Price levels in Africa. The Price Level Index is the ratio of the PPP to the exchange rate. In 2011, the overall price levels were more than 40% above the African average in Angola, South Africa, Namibia and Gabon, but less than 70% of the African average in Ethiopia and Egypt.
Household welfare. A good measure of material well-being is provided by per capita Actual Individual Consumption (AIC). AIC includes all goods and services consumed by households regardless of whether households make the purchases themselves or receive them free from Non-Profit Institutions Serving Households (NPISHs) or from government. Mauritius, Seychelles and Egypt all had per capita AIC in 2011, more than 30% above the African average. At the other extreme, per capita AIC in Niger, Comoros, Liberia, Burundi and the Democratic Republic of Congo was less than 30% of the African average.
Investing for the future. Per capita Gross Fixed Capital Formation (GFCF) measures the amount of domestic investment per capita in a country. The ICP data reveals that GFCF is high in the richer countries (e.g. Seychelles and Botswana) and low in the poorer countries (e.g. Burundi, Comoros and Liberia). Investment is the key to future growth, but the challenge for poor countries is that they cannot generate the savings needed to invest. They cannot invest because they are poor and they are poor because they cannot invest.
The ICP data collected in the 2011 round represent a rich information source providing an opportunity for further analysis at national, regional and international levels. Some of the principal users are international bodies such as the UN and its affiliates, the IMF, World Bank, European Commission and the Organisation for Economic Co-operation and Development, who all demand timely and reliable data on Africa to inform the process of transformative development and inclusive growth.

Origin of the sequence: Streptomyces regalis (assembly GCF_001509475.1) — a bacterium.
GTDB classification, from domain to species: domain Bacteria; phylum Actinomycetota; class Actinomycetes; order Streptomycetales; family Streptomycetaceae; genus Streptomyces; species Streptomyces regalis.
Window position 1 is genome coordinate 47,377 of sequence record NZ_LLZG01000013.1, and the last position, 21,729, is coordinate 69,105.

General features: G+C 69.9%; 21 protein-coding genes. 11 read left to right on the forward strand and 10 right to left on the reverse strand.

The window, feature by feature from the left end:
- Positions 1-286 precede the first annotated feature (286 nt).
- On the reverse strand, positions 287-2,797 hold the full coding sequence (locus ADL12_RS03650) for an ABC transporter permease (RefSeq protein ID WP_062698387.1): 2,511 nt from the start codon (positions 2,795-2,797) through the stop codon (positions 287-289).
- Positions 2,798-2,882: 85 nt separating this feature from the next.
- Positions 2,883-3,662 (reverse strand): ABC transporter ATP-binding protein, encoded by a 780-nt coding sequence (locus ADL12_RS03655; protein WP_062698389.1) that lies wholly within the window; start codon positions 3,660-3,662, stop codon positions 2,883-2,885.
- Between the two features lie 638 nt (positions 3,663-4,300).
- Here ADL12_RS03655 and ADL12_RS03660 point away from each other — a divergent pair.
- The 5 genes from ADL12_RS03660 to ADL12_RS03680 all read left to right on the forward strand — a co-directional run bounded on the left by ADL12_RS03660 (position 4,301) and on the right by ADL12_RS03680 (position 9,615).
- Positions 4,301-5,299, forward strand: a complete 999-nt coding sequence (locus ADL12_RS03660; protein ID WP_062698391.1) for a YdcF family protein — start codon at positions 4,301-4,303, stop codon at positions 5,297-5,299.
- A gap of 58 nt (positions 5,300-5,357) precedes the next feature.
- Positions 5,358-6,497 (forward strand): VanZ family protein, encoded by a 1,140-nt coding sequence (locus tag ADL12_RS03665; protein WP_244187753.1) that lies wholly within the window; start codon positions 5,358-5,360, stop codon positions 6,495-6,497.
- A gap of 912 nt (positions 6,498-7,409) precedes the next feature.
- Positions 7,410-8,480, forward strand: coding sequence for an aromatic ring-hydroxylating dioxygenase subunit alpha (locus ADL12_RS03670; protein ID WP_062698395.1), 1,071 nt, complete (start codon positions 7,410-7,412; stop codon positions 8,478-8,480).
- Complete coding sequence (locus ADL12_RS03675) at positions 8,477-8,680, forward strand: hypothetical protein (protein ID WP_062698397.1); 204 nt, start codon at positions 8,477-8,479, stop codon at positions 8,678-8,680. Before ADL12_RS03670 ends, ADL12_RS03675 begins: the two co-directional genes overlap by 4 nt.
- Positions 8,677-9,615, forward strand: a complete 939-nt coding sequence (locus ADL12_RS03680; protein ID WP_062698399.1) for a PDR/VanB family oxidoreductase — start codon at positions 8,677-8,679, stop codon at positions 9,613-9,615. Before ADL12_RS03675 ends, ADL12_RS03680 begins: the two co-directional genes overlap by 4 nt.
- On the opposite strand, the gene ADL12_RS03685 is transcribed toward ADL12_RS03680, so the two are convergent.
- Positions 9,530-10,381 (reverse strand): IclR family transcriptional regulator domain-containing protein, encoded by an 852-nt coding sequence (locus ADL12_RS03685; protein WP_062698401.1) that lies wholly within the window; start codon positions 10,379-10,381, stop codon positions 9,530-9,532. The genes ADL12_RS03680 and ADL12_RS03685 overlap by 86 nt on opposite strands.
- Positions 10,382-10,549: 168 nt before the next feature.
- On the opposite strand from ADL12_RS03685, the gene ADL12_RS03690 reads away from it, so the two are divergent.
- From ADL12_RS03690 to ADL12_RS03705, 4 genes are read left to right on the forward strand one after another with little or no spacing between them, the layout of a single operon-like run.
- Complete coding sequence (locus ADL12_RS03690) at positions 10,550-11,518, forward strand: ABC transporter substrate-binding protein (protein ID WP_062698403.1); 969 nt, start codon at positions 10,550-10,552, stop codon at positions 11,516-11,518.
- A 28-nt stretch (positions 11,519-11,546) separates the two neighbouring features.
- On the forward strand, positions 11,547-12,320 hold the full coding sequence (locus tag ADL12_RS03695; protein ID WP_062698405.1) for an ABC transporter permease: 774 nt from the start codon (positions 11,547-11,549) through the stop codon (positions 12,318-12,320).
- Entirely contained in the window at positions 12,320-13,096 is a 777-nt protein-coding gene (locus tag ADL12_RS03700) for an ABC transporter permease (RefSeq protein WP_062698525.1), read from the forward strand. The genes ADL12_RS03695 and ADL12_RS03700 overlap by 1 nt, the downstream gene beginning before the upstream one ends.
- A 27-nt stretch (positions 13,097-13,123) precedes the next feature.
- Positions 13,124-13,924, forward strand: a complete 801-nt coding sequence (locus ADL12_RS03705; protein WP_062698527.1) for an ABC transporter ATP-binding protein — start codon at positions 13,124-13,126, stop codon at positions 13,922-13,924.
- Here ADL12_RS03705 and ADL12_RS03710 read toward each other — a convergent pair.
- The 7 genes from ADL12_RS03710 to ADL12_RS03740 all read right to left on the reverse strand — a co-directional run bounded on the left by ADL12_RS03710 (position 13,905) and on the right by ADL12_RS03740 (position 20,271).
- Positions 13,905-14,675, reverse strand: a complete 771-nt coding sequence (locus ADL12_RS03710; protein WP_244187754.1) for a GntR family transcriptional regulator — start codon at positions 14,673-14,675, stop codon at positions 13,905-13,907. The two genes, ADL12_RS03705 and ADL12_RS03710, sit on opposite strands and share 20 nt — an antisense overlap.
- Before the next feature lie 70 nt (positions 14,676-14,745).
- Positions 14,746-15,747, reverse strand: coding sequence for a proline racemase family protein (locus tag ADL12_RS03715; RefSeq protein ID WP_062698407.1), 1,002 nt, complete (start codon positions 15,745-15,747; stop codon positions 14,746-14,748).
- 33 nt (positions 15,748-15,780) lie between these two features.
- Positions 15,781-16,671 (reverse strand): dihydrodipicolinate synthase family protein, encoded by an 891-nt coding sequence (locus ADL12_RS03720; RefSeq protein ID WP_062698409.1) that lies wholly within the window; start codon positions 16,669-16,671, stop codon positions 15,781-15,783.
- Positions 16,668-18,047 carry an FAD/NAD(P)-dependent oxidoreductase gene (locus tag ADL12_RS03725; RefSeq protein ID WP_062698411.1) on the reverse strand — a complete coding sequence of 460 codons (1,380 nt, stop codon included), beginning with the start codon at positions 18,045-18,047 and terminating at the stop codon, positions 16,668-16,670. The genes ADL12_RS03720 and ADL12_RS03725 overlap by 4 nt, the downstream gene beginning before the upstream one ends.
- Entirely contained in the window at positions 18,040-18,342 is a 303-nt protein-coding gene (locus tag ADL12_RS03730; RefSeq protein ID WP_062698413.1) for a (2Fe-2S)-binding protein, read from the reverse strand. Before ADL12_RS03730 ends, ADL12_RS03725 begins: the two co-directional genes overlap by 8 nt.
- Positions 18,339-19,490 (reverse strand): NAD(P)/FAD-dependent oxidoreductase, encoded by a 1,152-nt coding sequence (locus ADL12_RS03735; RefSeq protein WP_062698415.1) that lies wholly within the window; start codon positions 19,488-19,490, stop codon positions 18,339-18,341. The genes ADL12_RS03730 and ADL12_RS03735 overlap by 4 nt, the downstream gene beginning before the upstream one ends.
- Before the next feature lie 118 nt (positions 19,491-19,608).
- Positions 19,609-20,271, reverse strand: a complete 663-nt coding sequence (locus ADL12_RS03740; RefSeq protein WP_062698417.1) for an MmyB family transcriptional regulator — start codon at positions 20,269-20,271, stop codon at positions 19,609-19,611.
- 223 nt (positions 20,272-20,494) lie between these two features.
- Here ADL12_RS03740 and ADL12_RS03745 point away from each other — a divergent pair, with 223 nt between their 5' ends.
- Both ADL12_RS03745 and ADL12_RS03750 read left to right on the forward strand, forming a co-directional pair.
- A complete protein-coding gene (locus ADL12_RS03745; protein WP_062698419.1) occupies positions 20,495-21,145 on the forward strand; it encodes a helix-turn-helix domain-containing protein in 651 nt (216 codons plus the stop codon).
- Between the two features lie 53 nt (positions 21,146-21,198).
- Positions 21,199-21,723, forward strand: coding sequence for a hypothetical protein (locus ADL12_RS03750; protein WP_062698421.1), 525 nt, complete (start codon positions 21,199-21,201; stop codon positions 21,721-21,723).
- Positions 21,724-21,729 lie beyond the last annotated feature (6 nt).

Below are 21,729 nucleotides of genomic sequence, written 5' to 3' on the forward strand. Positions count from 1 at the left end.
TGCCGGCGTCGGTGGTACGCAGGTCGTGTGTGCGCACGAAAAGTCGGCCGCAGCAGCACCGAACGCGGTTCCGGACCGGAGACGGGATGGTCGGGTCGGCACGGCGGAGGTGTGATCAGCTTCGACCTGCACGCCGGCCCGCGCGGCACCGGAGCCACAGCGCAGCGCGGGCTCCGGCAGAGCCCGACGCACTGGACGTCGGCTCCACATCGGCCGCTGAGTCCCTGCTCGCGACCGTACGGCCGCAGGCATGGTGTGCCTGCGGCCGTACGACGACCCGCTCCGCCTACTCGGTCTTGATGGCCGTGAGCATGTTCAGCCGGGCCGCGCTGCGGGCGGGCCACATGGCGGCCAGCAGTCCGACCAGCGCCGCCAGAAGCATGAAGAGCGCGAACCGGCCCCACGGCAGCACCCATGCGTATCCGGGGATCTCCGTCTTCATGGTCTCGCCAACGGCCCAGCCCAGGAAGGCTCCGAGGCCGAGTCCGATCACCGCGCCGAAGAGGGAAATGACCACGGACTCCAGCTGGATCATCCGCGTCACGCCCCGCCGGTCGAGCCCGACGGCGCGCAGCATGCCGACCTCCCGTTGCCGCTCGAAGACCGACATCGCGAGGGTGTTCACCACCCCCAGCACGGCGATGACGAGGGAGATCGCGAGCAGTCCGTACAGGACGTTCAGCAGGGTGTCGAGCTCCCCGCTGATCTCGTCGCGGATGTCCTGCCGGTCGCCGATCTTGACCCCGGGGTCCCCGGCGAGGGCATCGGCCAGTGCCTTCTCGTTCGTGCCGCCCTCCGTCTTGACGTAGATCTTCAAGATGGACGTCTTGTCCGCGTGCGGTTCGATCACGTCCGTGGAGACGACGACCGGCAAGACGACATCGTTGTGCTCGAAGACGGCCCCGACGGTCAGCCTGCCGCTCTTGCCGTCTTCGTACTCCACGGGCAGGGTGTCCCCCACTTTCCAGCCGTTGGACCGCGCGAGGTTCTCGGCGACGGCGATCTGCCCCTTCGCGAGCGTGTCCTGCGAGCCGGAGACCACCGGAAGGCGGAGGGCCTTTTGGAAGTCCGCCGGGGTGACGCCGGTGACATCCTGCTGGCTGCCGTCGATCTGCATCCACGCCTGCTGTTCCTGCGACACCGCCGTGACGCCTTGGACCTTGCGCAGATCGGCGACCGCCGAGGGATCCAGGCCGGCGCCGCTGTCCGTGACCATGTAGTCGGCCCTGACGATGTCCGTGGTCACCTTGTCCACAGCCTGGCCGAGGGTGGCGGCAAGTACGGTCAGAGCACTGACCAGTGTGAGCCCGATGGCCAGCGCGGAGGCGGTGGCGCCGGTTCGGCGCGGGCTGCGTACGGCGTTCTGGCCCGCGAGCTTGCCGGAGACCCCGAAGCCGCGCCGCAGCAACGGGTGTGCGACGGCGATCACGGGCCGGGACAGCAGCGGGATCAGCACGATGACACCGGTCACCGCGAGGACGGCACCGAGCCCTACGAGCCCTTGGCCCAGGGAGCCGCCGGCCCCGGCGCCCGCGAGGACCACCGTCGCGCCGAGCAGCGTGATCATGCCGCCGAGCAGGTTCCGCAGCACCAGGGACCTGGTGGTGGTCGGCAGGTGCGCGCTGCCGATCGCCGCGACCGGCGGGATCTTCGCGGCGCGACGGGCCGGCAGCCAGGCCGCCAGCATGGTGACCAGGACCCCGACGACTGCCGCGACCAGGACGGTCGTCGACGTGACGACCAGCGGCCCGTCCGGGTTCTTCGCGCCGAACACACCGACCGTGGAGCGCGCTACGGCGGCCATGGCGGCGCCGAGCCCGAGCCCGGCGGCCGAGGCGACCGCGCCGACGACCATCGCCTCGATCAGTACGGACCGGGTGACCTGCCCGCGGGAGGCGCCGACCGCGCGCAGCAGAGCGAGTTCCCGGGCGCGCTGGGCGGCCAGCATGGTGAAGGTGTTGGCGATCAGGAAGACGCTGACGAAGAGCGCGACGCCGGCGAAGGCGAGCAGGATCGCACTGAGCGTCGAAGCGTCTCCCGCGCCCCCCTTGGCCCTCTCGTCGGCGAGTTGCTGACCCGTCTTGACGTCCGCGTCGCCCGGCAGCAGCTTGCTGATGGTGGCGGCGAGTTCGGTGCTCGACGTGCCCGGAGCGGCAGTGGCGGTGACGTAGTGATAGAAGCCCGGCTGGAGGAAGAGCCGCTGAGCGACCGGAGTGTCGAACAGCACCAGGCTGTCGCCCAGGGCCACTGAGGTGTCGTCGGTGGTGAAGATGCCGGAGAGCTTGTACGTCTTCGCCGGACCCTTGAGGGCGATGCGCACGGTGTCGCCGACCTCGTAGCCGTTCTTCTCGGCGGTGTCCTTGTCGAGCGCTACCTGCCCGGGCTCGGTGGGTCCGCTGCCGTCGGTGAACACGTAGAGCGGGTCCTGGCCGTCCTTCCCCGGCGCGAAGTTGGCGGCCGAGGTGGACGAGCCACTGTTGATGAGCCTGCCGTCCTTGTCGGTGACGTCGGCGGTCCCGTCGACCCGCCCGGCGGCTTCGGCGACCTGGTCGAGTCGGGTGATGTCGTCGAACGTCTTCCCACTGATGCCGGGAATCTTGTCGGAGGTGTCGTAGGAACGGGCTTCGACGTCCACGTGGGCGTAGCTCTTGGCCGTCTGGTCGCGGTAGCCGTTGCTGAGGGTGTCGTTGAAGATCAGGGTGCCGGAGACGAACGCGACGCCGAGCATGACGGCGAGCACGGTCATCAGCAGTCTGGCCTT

The ICP information collected in this 2011 round sheds light on the top-performing African economies compared to those countries for whom progress is proving slower. Not only do the data identify the drivers of economic growth across the region, but they also provide measures of household welfare through Actual Individual Consumption rankings. Such data will assist governments in the formulation of evidence-based policies and the allocation of resources where they are most needed. At the regional level, PPPs that eradicate price differences among nations will also help to boost trade between African countries and to leverage economies of scale that will foster regional integration and foreign investment.
The African Development Bank, through its leadership role in ICP-Africa and particularly the launch of its Africa Information Highway, will provide international and regional development organizations, policy-makers, researchers/scholars and the general public alike, ready access to a wealth of critical information for future analysis.
PPPs are point estimates and like all such estimates are subject to errors. The error margins surrounding PPPs depend on the reliability of the expenditure weights and the price data reported by participating countries as well as the extent to which the goods and services priced reflect the consumption patterns and price levels of each participating country. As with national accounts generally, it is difficult to calculate precise error margins for PPPs or for the real expenditures derived from them.